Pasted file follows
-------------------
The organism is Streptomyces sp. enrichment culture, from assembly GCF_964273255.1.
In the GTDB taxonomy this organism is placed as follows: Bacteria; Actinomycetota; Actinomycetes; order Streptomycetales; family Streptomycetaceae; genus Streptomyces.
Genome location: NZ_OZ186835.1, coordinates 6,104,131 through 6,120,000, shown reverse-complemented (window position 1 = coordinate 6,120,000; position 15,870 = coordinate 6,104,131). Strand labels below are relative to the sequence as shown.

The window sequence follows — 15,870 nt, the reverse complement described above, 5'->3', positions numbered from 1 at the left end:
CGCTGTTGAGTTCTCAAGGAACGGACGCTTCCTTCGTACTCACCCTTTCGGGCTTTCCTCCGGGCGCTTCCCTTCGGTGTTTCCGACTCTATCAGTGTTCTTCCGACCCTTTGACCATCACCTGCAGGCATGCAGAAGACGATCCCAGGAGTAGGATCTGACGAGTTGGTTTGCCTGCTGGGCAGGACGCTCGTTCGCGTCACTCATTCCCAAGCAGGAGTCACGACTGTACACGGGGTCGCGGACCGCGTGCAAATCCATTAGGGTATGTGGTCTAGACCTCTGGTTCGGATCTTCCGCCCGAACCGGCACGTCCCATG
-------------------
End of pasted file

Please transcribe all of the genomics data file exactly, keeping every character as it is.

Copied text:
The organism is Streptomyces sp. enrichment culture, from assembly GCF_964273255.1.
In the GTDB taxonomy this organism is placed as follows: Bacteria; Actinomycetota; Actinomycetes; order Streptomycetales; family Streptomycetaceae; genus Streptomyces.
Genome location: NZ_OZ186835.1, coordinates 6,104,131 through 6,120,000, shown reverse-complemented (window position 1 = coordinate 6,120,000; position 15,870 = coordinate 6,104,131). Strand labels below are relative to the sequence as shown.

The window sequence follows — 15,870 nt, the reverse complement described above, 5'->3', positions numbered from 1 at the left end:
CGCTGTTGAGTTCTCAAGGAACGGACGCTTCCTTCGTACTCACCCTTTCGGGCTTTCCTCCGGGCGCTTCCCTTCGGTGTTTCCGACTCTATCAGTGTTCTTCCGACCCTTTGACCATCACCTGCAGGCATGCAGAAGACGATCCCAGGAGTAGGATCTGACGAGTTGGTTTGCCTGCTGGGCAGGACGCTCGTTCGCGTCACTCATTCCCAAGCAGGAGTCACGACTGTACACGGGGTCGCGGACCGCGTGCAAATCCATTAGGGTATGTGGTCTAGACCTCTGGTTCGGATCTTCCGCCCGAACCGGCACGTCCCATG